Date Published: July 20, 2017
Publisher: Public Library of Science
Author(s): Xiang Yao, Shiqing Liu, Ara Nazarian.
There is a high probability of iatrogenic perforation of the vertebral pedicle wall during the application of subaxial cervical pedicle screw (CPS). The goal of this study was to evaluate the accuracy of CPS insertion at C3-C7 in vitro using novel calipers based on the gravity line.
Nine cadaveric cervical spines underwent computed tomography scanning and preoperative design. A lateral fluoroscopic view was taken to measure the intra-operative sagittal angle by C-arm with hanging cross structured K-wires. By referring to the gravity line, caliper A was used to locate the entry point, while caliper B was employed to guide the screw insertion. Postoperative CT scans were performed to assess the accuracy of the screw placements, according to the Neo classification.
Overall, 78 (88.6%) of the 88 pedicle screw placements were classified as grade 0 (correct position), 4 (4.5%) were grade 1 (non-critical perforation), 4 (4.5%) were grade 2 (critical perforation), and 2 (2.3%) were grade 3 (critical perforation).
Using our novel calipers and referring to the gravity line was helpful for locating and guiding individual cervical pedicle screw insertions.
Since Abumi et al. first reported the results of cervical pedicle screw (CPS) fixation for traumatic lesion of the subaxial cervical spine, several studies have been performed indicating its superior biomechanical stability over lateral mass screws[1–3]. The ideal placement of the CPS requires an accurate entry point, with an appropriate trajectory angle and screw size, incorrect CPS placement can sometimes result in lethal perforation in the C3–7 region[4–6].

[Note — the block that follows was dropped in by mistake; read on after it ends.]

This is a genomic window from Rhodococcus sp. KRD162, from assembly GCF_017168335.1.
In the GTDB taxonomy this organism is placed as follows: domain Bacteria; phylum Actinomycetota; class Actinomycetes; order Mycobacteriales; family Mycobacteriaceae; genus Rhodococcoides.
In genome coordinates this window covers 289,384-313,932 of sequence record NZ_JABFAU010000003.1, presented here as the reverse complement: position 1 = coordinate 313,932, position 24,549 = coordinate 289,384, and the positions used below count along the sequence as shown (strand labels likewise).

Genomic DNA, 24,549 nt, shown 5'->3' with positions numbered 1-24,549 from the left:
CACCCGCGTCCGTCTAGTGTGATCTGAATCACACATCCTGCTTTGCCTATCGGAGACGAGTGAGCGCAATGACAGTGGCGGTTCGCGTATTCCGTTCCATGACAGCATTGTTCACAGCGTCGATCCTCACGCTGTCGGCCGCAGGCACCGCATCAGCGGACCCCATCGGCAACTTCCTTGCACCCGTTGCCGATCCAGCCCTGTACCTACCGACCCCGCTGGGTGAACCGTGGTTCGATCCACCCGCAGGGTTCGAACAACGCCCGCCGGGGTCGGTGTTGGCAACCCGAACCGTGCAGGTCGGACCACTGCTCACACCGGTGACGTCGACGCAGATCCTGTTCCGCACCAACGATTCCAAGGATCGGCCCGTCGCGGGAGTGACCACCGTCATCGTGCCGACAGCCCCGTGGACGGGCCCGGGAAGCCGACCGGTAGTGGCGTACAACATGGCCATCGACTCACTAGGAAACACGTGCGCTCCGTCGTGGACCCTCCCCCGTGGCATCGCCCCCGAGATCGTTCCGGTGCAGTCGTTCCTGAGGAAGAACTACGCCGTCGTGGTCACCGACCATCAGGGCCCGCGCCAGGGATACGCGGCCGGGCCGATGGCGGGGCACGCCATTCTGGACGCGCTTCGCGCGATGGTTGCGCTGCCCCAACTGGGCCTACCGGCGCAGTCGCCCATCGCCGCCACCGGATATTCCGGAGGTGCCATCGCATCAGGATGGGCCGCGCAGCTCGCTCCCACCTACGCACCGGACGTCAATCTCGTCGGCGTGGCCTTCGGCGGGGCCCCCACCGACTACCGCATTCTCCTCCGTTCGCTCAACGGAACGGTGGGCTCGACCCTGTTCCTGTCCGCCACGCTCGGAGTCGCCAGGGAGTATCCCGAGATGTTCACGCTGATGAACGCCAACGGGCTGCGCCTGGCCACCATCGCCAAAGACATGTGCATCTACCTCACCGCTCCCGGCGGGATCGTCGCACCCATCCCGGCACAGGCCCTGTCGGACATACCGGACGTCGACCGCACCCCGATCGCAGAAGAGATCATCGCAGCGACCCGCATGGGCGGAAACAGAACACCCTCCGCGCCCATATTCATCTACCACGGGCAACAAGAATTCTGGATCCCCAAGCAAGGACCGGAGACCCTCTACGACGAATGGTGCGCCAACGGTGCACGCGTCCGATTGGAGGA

8 specimens contained intact C3–C7 vertebrae and the last specimen contained C4–C7 vertebrae only, 88 pedicles of 44 cervical vertebrae were included in the study. The important linear and angular parameters for the preoperative design (D, Am, Ag, H1, and H2) of all 88 pedicles are displayed in Table 1.
During CPS insertion with fluoroscopy, the cervical pedicle wall perforation rate was reported to range from 6.7% to 29.8%[5, 20–23].Cong et al. conducted 10% (9/90) screws breached the pedicle cortex using the uniplanar locator. In the current study, 4 out of 88 screws (4.5%) achieved non-critical perforation (grade 1), and 6 out of 88 screws (6.8%) achieved critical perforation (grade 2, 3).The perforation rates were roughly similar to previous studies using freehand techniques with the assistance of fluoroscopy or home-made instrument.
By means of the gravity line, the novel caliper A and B were helpful for locating the ideal entry point and guiding the individual stereoscopic insertion of cervical pedicle screws.